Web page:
Apart from other giant squids, the only known predators of adults of the species are sperm whales. These predatory whales will dive thousands of feet below the surface while hunting squid. Although it has not been confirmed, there is some evidence that pilot whales also feed on the giant cephalopod as well. Juvenile giant squid will fall victim to other large species, such as various deep-sea shark species and other predators of the deep.
Due to their remote environment, little is known about the reproductive cycle of the giant squid. The exact mechanism of copulation is much debated but undoubtedly occurs when the male transfers sperm to the egg mass on the female. Like other squid, females produce large quantities of eggs that she will carry around with her, eventually ‘laying’ them in several groups or ‘capsules’.
Once hatched, the young giant squid are independent, subsisting in their larval form on nutrients inside their egg sac. Eventually, they will grow to juvenile squid, reaching sexual maturity after about three years. Despite their large size, giant squids live for approximately 5 years.
The species is currently listed as “Least Concern” on the IUCN Red List of Threatened Species. With so little known about their life cycle and behavior, the current status of giant squid populations is unclear
Fun Facts about Giant Squid!
Giant squid, like all cephalopods, are fascinating and interesting creatures. From their ability to spray ink at predators to their jet propulsion strategy for mobility, there is no shortage of fun facts about the giant squid to explore.
Like all cephalopods, giant squid use jet propulsion for mobility. This is a very effective strategy and allows these species to move quickly and accelerate rapidly, perhaps to avoid prey. The jet is produced by the contraction of the large mantle muscles, forcing water through a narrow funnel-like organ. This is then repeated by drawing water into the cavity before once again forcing out again through a small opening of the respiratory system. This unique propulsion system has never been observed in giant squid due to the difficulty of observing the species in its natural environment. However, given their large size, it is likely to be a remarkable and fascinating display.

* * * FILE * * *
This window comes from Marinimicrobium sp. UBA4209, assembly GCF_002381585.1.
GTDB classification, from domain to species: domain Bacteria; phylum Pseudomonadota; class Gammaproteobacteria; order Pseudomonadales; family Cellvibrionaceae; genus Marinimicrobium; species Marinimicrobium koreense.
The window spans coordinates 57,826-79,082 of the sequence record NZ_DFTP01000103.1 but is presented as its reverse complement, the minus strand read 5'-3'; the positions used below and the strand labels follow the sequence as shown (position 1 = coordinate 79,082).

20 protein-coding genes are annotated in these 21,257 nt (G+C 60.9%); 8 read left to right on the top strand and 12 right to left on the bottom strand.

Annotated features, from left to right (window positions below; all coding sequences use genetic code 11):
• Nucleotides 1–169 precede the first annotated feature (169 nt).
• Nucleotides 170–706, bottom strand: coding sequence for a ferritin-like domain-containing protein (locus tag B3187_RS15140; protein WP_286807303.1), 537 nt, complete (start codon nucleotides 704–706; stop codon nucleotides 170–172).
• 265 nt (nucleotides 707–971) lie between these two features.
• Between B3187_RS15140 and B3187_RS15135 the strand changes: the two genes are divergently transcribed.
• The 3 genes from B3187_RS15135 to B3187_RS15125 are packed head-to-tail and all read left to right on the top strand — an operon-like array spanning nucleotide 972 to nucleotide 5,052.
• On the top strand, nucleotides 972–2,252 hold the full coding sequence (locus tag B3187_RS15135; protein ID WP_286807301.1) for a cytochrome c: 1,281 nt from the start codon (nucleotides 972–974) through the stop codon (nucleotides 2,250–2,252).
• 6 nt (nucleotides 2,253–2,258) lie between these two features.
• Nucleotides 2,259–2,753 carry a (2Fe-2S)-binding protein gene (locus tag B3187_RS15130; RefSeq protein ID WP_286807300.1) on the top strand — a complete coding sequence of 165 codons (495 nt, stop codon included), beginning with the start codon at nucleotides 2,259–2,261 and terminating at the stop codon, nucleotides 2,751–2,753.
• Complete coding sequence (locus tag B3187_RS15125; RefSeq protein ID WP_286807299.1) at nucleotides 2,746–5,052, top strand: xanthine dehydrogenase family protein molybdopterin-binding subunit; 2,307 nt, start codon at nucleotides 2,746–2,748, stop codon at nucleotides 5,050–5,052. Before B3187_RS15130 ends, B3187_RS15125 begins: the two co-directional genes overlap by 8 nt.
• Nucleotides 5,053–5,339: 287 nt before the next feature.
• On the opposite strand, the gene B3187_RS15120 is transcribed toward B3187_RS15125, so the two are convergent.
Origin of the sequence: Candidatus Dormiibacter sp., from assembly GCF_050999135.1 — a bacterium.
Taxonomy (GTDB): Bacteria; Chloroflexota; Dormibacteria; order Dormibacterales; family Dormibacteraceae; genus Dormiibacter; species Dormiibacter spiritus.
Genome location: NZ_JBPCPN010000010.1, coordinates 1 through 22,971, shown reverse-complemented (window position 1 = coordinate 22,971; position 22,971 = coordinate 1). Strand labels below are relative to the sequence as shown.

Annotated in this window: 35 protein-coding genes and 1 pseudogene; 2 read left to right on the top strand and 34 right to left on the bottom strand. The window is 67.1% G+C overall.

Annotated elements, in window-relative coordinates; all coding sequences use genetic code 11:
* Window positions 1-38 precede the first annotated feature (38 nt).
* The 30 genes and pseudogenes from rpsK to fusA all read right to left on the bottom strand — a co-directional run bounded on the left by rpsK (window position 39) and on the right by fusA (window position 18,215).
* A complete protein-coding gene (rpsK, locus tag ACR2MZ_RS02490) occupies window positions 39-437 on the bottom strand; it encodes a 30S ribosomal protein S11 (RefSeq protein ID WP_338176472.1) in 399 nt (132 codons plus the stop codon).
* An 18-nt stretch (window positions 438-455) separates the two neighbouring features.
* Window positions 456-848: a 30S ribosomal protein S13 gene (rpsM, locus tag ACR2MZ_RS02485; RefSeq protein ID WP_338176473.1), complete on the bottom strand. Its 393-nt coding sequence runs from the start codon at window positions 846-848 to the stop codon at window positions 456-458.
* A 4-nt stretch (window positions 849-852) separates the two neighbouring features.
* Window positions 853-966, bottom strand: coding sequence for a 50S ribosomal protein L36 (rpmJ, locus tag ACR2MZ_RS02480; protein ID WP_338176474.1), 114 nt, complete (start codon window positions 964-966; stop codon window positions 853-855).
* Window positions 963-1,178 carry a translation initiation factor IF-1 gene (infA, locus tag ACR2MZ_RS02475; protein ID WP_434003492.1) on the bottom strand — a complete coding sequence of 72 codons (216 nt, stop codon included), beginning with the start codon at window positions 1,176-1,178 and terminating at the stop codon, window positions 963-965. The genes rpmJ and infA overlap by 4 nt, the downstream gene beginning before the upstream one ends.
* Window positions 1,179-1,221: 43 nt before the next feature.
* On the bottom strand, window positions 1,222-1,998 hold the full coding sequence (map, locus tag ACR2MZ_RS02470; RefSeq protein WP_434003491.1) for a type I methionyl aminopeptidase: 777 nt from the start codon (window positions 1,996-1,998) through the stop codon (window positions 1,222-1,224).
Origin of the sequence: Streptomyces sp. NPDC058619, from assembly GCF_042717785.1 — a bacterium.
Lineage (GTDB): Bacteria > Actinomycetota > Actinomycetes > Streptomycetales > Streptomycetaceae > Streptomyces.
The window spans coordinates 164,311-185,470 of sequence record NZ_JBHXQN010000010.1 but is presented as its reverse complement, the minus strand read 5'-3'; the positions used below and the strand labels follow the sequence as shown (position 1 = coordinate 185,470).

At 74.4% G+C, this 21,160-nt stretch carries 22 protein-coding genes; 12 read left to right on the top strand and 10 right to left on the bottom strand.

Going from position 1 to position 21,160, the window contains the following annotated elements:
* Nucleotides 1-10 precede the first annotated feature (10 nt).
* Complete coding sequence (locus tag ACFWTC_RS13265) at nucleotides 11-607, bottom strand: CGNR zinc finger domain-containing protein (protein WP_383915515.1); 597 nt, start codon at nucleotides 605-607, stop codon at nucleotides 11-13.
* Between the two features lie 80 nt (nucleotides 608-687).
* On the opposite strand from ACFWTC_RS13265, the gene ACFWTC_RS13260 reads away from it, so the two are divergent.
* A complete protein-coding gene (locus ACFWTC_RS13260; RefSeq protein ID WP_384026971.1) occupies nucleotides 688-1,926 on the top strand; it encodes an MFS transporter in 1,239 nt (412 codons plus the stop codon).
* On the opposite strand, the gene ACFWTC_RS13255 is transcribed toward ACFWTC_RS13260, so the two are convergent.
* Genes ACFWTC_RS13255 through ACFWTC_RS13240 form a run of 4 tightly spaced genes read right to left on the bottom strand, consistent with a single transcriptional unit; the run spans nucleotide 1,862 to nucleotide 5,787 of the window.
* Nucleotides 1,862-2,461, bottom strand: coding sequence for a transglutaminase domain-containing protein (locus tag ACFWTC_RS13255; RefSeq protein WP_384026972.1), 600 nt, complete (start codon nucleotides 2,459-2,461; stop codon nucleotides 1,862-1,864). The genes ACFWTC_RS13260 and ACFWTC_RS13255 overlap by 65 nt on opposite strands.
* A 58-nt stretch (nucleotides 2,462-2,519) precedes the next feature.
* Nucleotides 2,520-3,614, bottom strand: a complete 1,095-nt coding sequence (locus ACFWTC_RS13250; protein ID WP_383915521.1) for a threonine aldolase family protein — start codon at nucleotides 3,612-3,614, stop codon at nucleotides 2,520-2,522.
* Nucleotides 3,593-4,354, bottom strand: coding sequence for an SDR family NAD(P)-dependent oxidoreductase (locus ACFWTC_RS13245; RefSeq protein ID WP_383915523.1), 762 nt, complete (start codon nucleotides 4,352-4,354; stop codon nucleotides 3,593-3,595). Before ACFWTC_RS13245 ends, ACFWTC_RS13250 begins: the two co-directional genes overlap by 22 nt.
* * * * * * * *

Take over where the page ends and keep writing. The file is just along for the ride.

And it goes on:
Like other squid and most cephalopods, giant squid have the ability to produce and distribute an ink-like substance. They will secrete it from their ‘ink sac’, unique organs in which they produce the substance. It is blackened by a molecule called melanin, a natural pigment that occurs in most organisms including plants, fungi, and bacteria. This ink has been used by humans for millennia for various purposes including in drugs and medicine.
This trait is used to distract and deter predators and is often used in combination with their jet propulsion abilities. They can spray ink at their would-be predator then move away rapidly, leaving the animal disoriented and unable to locate the evasive invertebrate.
A True Giant
In the case of the giant squid, it seems to have truly earned its name. In fact, the species is held up as an example of deep-sea gigantism, or abyssal gigantism, an observation that invertebrate species that live in the deep sea tend to be larger than their shallow-water relatives. As these habitats are so difficult to study due to their general inaccessibility to humans, it is not entirely clear why this phenomenon occurs. However, various proposed explanations include variations in temperature, where the colder temperature dictates the larger body morphs. The scarcity of food and the lack of predation in the deep sea may also create selective pressures that lead to this discrepancy in size.
At up to 43 ft (13 m) long, the giant squid is not generally capable of destroying a ship and threatening its crew the way the myths surrounding them suggest. However, it is one of two of the largest invertebrate species on the planet, making it a true giant by any measure.